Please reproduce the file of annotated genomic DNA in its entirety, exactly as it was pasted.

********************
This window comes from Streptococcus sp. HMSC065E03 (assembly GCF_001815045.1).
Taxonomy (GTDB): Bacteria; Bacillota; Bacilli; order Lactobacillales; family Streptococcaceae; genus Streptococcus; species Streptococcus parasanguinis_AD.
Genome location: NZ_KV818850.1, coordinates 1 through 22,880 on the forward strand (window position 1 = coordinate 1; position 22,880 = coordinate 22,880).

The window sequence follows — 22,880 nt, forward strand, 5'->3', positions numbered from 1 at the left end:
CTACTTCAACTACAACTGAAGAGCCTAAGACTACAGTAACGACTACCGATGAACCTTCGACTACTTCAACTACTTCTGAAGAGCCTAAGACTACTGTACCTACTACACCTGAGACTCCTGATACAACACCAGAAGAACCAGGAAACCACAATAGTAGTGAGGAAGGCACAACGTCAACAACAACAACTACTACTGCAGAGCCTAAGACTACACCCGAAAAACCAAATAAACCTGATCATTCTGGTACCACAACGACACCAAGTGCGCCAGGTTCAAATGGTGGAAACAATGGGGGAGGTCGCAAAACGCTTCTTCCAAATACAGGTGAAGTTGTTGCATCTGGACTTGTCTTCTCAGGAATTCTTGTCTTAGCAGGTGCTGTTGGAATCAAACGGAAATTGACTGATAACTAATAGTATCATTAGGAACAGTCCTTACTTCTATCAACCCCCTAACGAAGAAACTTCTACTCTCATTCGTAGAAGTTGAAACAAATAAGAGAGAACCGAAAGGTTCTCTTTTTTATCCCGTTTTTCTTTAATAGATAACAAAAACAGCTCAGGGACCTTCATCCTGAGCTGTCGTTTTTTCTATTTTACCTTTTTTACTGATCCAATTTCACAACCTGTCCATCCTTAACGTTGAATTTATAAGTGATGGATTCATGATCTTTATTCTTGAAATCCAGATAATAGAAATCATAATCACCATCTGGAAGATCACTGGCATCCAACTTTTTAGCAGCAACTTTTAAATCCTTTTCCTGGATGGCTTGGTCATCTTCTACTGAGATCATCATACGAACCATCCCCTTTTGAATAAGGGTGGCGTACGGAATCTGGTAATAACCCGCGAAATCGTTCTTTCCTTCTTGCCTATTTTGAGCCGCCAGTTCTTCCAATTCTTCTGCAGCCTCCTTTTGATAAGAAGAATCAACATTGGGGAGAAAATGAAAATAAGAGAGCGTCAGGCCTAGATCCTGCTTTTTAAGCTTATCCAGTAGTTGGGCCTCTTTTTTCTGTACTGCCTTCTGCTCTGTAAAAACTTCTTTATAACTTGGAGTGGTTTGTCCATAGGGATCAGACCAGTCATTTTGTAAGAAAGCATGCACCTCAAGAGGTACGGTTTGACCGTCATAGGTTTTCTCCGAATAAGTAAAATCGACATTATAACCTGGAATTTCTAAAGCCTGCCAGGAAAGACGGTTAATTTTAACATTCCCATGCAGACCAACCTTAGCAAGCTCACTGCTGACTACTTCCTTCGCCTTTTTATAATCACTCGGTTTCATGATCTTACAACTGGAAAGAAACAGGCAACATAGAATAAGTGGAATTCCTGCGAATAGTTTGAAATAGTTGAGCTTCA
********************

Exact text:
This window comes from Streptococcus sp. HMSC065E03 (assembly GCF_001815045.1).
Taxonomy (GTDB): Bacteria; Bacillota; Bacilli; order Lactobacillales; family Streptococcaceae; genus Streptococcus; species Streptococcus parasanguinis_AD.
Genome location: NZ_KV818850.1, coordinates 1 through 22,880 on the forward strand (window position 1 = coordinate 1; position 22,880 = coordinate 22,880).

The window sequence follows — 22,880 nt, forward strand, 5'->3', positions numbered from 1 at the left end:
CTACTTCAACTACAACTGAAGAGCCTAAGACTACAGTAACGACTACCGATGAACCTTCGACTACTTCAACTACTTCTGAAGAGCCTAAGACTACTGTACCTACTACACCTGAGACTCCTGATACAACACCAGAAGAACCAGGAAACCACAATAGTAGTGAGGAAGGCACAACGTCAACAACAACAACTACTACTGCAGAGCCTAAGACTACACCCGAAAAACCAAATAAACCTGATCATTCTGGTACCACAACGACACCAAGTGCGCCAGGTTCAAATGGTGGAAACAATGGGGGAGGTCGCAAAACGCTTCTTCCAAATACAGGTGAAGTTGTTGCATCTGGACTTGTCTTCTCAGGAATTCTTGTCTTAGCAGGTGCTGTTGGAATCAAACGGAAATTGACTGATAACTAATAGTATCATTAGGAACAGTCCTTACTTCTATCAACCCCCTAACGAAGAAACTTCTACTCTCATTCGTAGAAGTTGAAACAAATAAGAGAGAACCGAAAGGTTCTCTTTTTTATCCCGTTTTTCTTTAATAGATAACAAAAACAGCTCAGGGACCTTCATCCTGAGCTGTCGTTTTTTCTATTTTACCTTTTTTACTGATCCAATTTCACAACCTGTCCATCCTTAACGTTGAATTTATAAGTGATGGATTCATGATCTTTATTCTTGAAATCCAGATAATAGAAATCATAATCACCATCTGGAAGATCACTGGCATCCAACTTTTTAGCAGCAACTTTTAAATCCTTTTCCTGGATGGCTTGGTCATCTTCTACTGAGATCATCATACGAACCATCCCCTTTTGAATAAGGGTGGCGTACGGAATCTGGTAATAACCCGCGAAATCGTTCTTTCCTTCTTGCCTATTTTGAGCCGCCAGTTCTTCCAATTCTTCTGCAGCCTCCTTTTGATAAGAAGAATCAACATTGGGGAGAAAATGAAAATAAGAGAGCGTCAGGCCTAGATCCTGCTTTTTAAGCTTATCCAGTAGTTGGGCCTCTTTTTTCTGTACTGCCTTCTGCTCTGTAAAAACTTCTTTATAACTTGGAGTGGTTTGTCCATAGGGATCAGACCAGTCATTTTGTAAGAAAGCATGCACCTCAAGAGGTACGGTTTGACCGTCATAGGTTTTCTCCGAATAAGTAAAATCGACATTATAACCTGGAATTTCTAAAGCCTGCCAGGAAAGACGGTTAATTTTAACATTCCCATGCAGACCAACCTTAGCAAGCTCACTGCTGACTACTTCCTTCGCCTTTTTATAATCACTCGGTTTCATGATCTTACAACTGGAAAGAAACAGGCAACATAGAATAAGTGGAATTCCTGCGAATAGTTTGAAATAGTTGAGCTTCA